It can be very alarming for you, as a dog owner, to discover that your dog has eaten Airborne tablets. In that scenario, you are likely to have one overwhelming concern: dog ate Airborne tablets, will he be okay? That is the concern we will be addressing in this article.
Can Dogs eat Airborne tablets? Airborne tablets are mainly made up of herbal extracts and vitamins. If my dog ate airborne tablets, those are more or less harmless to his health, unless he has taken a whole ton of them. Granted, there are other additives (besides herbal formulations and vitamins) in Airborne tablets which can be of some concern. But those additives tend to be present in quantities that are so minute that they are unlikely to cause much harm to a dog.
Can Dogs Take Airborne Tablets?
Ideally, Airborne tablets shouldn’t be administered to dogs. They are meant for use by human beings, not canines. (In human beings, they serve the purpose of boosting immune function and reducing proneness to common colds). Thus, it would be improper to deliberately administer Airborne tablets to your dog. If you want to boost your dog’s immunity, there are surely other more appropriate formulations you can use.
But what if my dog ate Airborne tablets accidentally? Well, if a dog happens to take Airborne tablets accidentally, it shouldn’t be cause for undue worry. That is because the likelihood of the vitamins and herbal extracts in the tablets causing great harm to the dog is rather low.
The worst I could typically fear for, if my dog ate Airborne tablets, is some degree of gastrointestinal upset. The dog could also vomit, and perhaps experience some discomfort (especially if he took too many of the tablets). Otherwise he should be okay.
Can Dogs Eat Airborne Zesty Gummies?
Well, if the dog happens to find the Airborne Zesty Gummies lying around, he may just gobble them up! Dogs are adventurous creatures, who like to experiment with everything they find on their way. This is why you should keep medications and supplements away from their reach at all times.
The real concern though is as to whether it is safe for dogs to eat Airborne Zesty Gummies. The answer is that it is not very safe for dogs to eat Airborne Zesty Gummies. It is not something you would deliberately feed your dog. Many of the ingredients in Airborne Zesty Gummies are not particularly good for dogs. That being said, a normal dog is unlikely to suffer too much harm from eating Airborne Zesty Gummies.
Therefore if my dog ate Airborne tablets (more specifically Airborne Zesty Gummies), I wouldn’t have too much worry. But I would nonetheless monitor the dog keenly. And in case of any alarming symptoms, knowing that my dog ate Airborne tablets, I would consult a vet immediately.
It is important to remember that each dog is unique. Whereas most dogs don’t react too badly to Airborne Zesty Gummies, your Fido could be different (and react in a nasty manner). Therefore close monitoring is still essential.
Can Dogs Eat Airborne Chewable Citrus Tablets?
Chewable citrus tablets are not particularly harmful to dogs. But they are also not meant for use by dogs. Therefore, as much as you can, you should keep your dog from eating airborne chewable citrus tablets.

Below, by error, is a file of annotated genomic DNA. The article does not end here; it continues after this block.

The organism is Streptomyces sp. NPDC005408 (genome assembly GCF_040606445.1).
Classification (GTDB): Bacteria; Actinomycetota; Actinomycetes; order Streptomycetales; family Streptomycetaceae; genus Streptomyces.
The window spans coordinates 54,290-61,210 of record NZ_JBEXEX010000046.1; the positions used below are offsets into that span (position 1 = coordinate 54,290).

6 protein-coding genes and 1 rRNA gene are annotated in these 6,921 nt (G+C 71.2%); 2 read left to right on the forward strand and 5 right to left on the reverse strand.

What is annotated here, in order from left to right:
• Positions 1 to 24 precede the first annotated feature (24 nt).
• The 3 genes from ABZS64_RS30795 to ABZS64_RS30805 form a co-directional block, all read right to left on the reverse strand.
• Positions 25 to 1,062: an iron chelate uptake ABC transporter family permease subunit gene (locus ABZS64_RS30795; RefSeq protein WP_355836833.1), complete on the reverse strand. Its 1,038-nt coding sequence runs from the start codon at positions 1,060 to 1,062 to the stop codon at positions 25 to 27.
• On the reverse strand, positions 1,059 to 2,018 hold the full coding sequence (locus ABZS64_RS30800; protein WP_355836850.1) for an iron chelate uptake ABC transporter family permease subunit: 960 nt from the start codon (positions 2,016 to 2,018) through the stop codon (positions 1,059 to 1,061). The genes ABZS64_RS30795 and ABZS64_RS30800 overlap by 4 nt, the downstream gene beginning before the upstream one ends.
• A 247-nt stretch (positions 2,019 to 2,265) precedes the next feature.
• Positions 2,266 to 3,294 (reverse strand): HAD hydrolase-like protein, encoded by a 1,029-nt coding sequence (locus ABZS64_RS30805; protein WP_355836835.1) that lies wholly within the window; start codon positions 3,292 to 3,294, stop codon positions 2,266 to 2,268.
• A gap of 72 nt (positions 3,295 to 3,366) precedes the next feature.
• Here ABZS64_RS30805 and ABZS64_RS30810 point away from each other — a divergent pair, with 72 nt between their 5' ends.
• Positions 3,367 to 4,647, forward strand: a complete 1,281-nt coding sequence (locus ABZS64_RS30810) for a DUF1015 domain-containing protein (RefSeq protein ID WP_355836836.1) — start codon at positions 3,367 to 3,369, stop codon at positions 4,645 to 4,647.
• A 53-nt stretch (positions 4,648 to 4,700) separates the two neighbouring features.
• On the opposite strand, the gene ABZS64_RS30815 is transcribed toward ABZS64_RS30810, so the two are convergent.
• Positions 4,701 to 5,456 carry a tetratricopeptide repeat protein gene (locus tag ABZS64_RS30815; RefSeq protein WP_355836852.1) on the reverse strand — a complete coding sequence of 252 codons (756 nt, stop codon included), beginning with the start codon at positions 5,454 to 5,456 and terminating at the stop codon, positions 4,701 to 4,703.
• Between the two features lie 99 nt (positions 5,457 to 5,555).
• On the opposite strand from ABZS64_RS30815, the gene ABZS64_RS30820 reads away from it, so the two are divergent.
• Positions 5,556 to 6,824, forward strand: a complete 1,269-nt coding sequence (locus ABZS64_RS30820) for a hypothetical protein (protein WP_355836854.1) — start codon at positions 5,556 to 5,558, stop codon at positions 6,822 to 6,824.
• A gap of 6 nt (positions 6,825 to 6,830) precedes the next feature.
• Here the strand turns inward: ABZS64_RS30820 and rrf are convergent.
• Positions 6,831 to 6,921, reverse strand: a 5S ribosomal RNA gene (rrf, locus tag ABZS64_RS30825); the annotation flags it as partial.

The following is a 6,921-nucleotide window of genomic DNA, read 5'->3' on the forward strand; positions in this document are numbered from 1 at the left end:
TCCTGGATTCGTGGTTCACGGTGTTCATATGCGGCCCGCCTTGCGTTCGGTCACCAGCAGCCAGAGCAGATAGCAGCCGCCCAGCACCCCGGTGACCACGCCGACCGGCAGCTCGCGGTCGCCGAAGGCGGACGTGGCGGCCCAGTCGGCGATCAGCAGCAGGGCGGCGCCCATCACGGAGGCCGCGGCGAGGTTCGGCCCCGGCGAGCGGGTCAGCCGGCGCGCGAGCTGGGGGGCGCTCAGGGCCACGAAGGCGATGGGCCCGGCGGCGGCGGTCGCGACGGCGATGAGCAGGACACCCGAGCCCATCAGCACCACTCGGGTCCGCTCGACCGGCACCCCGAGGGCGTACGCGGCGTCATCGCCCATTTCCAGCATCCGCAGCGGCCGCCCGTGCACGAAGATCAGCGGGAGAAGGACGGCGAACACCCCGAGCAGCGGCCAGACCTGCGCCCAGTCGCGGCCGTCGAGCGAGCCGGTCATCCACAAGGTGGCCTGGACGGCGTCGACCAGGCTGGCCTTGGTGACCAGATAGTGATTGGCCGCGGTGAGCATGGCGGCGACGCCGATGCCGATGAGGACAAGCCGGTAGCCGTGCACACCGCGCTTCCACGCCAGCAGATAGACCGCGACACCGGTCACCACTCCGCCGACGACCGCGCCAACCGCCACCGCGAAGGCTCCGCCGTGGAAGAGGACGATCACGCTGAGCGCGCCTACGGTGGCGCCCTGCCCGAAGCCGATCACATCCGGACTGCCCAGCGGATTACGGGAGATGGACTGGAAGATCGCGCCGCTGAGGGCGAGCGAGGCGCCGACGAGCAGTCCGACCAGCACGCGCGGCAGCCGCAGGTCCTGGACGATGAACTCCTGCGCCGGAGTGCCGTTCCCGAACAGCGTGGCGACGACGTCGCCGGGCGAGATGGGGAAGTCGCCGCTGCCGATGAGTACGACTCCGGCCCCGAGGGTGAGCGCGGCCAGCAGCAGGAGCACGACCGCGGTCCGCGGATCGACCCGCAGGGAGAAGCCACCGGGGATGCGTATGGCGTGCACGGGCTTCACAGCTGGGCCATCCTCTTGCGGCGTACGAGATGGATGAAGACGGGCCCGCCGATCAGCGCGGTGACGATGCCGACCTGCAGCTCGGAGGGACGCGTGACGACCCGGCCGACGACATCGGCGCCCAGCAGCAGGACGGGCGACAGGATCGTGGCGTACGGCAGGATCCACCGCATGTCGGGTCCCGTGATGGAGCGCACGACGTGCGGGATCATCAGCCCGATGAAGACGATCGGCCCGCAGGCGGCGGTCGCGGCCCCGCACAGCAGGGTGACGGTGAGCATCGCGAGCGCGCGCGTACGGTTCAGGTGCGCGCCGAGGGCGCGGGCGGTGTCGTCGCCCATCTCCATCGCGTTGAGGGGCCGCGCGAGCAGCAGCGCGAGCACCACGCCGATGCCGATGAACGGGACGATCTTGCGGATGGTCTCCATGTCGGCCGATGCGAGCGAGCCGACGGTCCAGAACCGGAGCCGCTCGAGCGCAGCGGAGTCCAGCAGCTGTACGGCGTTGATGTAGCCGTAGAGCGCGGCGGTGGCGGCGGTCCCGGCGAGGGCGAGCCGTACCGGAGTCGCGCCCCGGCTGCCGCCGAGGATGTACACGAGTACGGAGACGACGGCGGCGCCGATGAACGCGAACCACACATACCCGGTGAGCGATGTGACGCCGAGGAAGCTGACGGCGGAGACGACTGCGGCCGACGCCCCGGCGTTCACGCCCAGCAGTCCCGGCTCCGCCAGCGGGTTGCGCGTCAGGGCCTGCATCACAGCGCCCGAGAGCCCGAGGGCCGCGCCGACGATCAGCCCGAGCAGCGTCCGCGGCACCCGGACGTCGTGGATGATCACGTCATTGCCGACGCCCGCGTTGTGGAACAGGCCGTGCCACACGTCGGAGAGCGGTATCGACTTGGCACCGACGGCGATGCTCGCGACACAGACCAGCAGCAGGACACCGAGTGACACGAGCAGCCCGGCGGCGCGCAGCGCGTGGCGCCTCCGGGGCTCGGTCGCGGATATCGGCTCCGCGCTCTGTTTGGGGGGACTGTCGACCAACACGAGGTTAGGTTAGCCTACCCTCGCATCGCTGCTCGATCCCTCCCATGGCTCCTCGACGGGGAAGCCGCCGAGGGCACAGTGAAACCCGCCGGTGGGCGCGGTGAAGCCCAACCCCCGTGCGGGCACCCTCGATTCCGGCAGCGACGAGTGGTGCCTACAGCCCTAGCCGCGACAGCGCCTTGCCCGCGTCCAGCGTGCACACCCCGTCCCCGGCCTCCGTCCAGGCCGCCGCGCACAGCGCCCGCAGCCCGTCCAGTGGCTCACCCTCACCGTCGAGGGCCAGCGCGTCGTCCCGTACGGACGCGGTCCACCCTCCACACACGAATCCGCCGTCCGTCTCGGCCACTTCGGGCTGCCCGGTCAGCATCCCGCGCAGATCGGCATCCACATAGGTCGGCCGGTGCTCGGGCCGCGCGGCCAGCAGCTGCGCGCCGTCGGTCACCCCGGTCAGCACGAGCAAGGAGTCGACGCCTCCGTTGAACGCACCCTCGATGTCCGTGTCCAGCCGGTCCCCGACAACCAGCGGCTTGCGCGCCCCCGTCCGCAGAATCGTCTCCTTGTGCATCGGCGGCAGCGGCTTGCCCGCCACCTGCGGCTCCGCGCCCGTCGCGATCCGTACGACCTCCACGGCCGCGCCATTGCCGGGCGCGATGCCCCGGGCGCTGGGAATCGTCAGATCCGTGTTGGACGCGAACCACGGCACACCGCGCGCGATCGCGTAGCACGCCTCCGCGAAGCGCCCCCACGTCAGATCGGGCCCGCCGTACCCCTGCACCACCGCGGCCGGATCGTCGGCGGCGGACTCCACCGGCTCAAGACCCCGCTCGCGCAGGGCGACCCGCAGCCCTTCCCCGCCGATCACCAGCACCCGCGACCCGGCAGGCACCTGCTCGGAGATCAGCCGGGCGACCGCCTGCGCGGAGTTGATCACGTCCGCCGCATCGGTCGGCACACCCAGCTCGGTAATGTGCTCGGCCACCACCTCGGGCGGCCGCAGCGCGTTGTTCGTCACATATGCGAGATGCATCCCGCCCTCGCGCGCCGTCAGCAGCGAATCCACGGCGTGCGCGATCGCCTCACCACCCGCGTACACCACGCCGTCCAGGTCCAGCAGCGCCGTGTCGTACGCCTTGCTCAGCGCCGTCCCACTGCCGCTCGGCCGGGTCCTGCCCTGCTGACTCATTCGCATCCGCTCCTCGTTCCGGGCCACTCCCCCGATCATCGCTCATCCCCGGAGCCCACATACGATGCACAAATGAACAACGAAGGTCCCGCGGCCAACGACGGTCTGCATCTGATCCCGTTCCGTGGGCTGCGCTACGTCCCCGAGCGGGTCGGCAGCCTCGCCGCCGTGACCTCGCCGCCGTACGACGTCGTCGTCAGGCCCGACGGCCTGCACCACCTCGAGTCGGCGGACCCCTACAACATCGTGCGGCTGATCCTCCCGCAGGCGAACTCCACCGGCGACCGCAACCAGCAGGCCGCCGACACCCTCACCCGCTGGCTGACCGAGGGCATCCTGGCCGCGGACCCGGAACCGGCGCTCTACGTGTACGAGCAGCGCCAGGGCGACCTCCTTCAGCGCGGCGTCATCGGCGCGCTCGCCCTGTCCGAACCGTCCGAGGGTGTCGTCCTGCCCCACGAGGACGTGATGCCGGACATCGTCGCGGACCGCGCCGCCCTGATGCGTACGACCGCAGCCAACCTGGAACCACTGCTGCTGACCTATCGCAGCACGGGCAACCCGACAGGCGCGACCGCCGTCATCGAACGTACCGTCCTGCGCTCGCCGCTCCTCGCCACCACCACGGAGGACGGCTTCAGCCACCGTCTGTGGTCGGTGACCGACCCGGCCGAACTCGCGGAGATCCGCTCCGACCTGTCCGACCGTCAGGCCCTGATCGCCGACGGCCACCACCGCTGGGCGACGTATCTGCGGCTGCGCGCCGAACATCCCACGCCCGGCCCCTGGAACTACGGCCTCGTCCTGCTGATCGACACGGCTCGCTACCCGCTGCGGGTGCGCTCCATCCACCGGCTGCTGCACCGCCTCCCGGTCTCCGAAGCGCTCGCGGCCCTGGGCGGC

You need to remember that they contain citric acid, which has never been known to be good for dogs. Thankfully, the citric acid here is in a very minute quantity. It is nonetheless not the sort of thing you want your dog to ingest knowingly.
But what if my dog ate Airborne tablets (specifically Airborne chewable citrus tablets) in a very huge quantity? In that case, there would be some cause for worry. It would therefore be ideal for you to at least inform your vet about the situation.
The main nutrient in Airborne chewable citrus tablets is vitamin C. And this happens to be in the category of water soluble vitamins. This means that it is unlikely to do too much damage to your dog.
The vet can nonetheless help you in managing the stomach upset that may arise as a result of Airborne chewable citrus tablets ingestion. Such stomach upset symptoms are more common in situations where small dogs ingest huge quantities of the tablets.
Is Airborne Poisonous to Dogs?
In order to answer the question as to whether Airborne is poisonous to dogs, we need to understand what its main components are. As it turns out, the main components in Airborne are vitamins, herbal extracts and several other additives. None of these are exceptionally poisonous to dogs. Therefore if your dog suffers some harm from ingestion of Airborne formulations, it is likely to be modest harm.
But the fact that Airborne is not particularly poisonous to dogs doesn’t mean that you should deliberately administer it to the canines. It may not be exceptionally poisonous, but neither is it exactly ideal for use by dogs.
Does Airborne Have Xylitol?
Some Airborne formulations may contain xylitol. That is especially the case for the sugar-free formulations that are nonetheless sweet. In such formulations, it may be the xylitol that is responsible for the sweet taste. With regard to dog health, it is worth mentioning that xylitol is one of the substances that are quite toxic to dogs.
So, if my dog ate Airborne tablets that contain xylitol, is that the end of him? Well, while xylitol is highly toxic to dogs, it has to be in fairly huge amounts to cause great harm. It actually takes about 0.05 grams per pound of dog body weight to cause real poisoning. It is highly unlikely that your dog could get this much xylitol in the Airborne tablets.
Therefore if my dog ate Airborne tablets that contain xylitol, I wouldn’t have too undue worry. I would nonetheless try to figure out ways of keeping my supplements out of my pets’ reach. The next time, the dog could end up ingesting something more toxic than the little xylitol in Airborne tablets.
Are Vitamin C Pills Toxic to Dogs?
Vitamin C pills are not usually toxic to dogs. That being said, you shouldn’t ideally give human vitamin C pills to dogs. There are vitamin supplements that are specifically formulated for canines. Those are what you should give your dogs: not the human vitamin C pills.